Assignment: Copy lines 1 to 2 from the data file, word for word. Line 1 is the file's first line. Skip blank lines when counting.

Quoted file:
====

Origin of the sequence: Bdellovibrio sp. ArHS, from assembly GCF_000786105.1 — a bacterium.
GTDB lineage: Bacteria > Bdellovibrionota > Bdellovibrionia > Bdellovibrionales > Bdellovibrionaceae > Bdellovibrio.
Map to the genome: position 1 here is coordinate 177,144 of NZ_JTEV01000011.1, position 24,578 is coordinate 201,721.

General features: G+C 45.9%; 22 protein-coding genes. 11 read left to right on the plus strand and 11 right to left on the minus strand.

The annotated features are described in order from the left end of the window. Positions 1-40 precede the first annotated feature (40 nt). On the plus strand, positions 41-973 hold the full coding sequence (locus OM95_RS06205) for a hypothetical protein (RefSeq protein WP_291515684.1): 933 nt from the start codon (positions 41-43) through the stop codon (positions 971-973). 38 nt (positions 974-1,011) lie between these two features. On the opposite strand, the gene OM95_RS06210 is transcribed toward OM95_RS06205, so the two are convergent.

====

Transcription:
Origin of the sequence: Bdellovibrio sp. ArHS, from assembly GCF_000786105.1 — a bacterium.
GTDB lineage: Bacteria > Bdellovibrionota > Bdellovibrionia > Bdellovibrionales > Bdellovibrionaceae > Bdellovibrio.